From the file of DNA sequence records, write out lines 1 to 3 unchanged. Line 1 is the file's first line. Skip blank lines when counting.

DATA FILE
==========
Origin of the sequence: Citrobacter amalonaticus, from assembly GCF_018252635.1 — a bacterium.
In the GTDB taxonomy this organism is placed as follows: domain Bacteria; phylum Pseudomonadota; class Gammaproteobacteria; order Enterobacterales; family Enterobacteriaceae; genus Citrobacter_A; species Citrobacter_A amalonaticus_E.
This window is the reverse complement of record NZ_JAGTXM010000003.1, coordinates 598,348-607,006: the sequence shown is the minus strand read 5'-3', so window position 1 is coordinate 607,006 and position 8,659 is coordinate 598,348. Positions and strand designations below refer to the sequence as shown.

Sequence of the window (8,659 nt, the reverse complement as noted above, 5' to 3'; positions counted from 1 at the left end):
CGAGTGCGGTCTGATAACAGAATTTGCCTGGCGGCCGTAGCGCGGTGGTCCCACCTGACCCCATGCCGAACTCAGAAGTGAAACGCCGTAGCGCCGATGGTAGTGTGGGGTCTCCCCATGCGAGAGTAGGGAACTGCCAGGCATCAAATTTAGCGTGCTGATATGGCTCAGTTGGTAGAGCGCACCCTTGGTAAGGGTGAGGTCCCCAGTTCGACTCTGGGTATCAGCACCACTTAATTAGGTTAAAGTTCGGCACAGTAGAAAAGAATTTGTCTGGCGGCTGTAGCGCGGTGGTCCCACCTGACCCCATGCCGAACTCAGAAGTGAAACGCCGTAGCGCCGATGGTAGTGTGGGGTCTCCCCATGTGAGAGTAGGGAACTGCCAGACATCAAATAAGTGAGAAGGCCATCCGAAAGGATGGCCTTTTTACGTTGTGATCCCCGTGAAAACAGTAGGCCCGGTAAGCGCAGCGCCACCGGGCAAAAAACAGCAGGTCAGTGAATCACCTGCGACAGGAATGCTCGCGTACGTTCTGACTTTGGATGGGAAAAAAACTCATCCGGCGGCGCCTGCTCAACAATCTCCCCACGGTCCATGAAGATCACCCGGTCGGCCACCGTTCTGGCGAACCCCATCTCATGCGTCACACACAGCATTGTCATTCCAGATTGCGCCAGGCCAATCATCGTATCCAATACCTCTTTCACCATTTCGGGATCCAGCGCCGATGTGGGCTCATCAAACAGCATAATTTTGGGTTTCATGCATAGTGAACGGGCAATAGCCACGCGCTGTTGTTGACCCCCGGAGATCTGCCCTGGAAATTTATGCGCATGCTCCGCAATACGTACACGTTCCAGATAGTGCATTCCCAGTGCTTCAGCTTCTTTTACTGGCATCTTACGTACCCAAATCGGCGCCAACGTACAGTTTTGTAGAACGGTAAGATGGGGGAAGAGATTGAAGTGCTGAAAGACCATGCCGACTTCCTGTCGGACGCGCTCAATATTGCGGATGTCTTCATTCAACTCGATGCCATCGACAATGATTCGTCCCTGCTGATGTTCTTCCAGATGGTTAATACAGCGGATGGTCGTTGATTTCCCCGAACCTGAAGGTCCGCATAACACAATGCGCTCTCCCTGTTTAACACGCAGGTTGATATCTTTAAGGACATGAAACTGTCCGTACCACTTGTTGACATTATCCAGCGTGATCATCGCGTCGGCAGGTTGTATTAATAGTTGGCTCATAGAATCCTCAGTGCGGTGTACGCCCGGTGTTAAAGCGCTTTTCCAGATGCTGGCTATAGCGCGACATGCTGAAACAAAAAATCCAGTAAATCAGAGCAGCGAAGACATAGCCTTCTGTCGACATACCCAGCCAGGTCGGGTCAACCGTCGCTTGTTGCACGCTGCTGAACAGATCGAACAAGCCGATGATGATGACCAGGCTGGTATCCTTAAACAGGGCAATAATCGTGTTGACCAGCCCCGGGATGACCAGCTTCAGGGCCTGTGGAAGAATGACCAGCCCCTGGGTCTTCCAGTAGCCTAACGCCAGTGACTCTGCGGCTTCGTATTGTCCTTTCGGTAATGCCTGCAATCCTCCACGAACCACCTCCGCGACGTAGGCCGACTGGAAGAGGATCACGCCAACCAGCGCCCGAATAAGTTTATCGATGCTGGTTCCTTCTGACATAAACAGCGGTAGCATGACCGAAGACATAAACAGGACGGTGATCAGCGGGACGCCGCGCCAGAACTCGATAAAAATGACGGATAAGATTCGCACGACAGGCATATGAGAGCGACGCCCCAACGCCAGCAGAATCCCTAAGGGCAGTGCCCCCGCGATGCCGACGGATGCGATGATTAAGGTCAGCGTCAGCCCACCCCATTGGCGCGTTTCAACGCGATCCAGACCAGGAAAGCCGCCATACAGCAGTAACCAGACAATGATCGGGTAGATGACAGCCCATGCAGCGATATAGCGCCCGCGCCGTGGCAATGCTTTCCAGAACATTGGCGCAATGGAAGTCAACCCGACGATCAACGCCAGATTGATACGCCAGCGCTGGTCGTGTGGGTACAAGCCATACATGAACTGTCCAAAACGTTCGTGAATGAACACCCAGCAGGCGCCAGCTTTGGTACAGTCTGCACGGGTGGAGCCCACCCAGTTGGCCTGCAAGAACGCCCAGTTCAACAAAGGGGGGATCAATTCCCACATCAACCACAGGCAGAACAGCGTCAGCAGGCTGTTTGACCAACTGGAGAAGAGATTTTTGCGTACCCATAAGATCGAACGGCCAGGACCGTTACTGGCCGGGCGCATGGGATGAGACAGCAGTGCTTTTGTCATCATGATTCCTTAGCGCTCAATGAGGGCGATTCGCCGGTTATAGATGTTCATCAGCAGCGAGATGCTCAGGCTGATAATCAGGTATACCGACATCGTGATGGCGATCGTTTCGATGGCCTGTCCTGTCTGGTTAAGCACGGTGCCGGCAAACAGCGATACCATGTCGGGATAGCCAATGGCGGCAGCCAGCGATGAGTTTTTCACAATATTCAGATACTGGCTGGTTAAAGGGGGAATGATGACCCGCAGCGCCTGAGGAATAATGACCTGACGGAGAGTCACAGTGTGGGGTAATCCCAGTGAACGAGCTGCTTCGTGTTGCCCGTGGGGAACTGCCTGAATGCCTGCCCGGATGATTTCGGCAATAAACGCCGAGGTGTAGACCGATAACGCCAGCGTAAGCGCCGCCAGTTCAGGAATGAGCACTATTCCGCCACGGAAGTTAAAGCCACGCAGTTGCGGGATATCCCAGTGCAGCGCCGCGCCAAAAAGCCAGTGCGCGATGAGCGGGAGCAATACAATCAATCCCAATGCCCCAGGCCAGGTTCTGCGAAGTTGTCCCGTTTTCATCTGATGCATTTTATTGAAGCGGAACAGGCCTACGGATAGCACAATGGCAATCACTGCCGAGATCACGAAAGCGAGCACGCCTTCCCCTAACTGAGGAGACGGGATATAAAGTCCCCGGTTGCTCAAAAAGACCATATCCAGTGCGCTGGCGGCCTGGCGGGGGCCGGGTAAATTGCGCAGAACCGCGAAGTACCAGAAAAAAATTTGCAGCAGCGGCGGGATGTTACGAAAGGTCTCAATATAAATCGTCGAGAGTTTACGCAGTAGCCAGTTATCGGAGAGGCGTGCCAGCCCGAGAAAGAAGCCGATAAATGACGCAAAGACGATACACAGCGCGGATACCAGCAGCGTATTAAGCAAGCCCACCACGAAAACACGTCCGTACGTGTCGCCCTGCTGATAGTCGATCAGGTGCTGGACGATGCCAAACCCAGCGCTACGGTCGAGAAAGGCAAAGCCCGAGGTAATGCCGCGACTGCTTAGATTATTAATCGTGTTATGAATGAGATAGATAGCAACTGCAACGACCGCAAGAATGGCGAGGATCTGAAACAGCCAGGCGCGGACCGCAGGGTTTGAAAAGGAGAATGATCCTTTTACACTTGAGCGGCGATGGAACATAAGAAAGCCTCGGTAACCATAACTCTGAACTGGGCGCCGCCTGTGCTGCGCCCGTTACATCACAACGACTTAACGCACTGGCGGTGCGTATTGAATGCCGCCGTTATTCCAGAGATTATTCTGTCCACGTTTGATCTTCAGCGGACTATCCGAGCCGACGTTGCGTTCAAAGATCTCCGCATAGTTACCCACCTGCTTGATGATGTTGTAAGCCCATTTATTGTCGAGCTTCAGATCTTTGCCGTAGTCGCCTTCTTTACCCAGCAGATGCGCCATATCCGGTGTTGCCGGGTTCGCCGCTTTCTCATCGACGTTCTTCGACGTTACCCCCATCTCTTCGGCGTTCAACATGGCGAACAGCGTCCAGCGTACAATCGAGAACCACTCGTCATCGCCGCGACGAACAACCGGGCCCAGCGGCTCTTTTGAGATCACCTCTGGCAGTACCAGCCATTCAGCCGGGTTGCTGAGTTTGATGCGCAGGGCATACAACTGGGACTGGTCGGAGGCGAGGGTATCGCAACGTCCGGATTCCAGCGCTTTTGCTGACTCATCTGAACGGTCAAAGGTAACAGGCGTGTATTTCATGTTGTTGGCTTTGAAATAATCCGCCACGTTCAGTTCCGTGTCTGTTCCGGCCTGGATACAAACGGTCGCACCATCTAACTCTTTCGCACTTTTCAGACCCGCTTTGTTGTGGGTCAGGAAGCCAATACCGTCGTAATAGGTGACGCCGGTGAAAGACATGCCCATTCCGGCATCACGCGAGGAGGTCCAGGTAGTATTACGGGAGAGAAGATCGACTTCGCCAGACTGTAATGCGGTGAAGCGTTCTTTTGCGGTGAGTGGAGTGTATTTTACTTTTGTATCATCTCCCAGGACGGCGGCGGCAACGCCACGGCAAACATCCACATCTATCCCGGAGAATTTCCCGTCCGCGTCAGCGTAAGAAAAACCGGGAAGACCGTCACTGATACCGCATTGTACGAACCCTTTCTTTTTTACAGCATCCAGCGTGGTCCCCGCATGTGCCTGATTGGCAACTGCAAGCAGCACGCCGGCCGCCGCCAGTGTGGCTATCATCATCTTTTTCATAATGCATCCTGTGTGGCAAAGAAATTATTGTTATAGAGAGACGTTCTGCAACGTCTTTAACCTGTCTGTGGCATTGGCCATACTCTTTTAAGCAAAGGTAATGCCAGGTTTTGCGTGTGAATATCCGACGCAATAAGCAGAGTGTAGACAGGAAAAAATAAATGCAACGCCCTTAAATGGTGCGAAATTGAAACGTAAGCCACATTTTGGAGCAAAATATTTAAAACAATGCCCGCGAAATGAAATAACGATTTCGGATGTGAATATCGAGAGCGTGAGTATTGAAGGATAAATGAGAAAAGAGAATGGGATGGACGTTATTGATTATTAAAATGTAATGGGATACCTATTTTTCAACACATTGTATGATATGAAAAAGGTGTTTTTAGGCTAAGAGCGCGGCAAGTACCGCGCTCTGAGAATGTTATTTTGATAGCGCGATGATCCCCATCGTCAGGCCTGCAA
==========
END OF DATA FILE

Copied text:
Origin of the sequence: Citrobacter amalonaticus, from assembly GCF_018252635.1 — a bacterium.
In the GTDB taxonomy this organism is placed as follows: domain Bacteria; phylum Pseudomonadota; class Gammaproteobacteria; order Enterobacterales; family Enterobacteriaceae; genus Citrobacter_A; species Citrobacter_A amalonaticus_E.
This window is the reverse complement of record NZ_JAGTXM010000003.1, coordinates 598,348-607,006: the sequence shown is the minus strand read 5'-3', so window position 1 is coordinate 607,006 and position 8,659 is coordinate 598,348. Positions and strand designations below refer to the sequence as shown.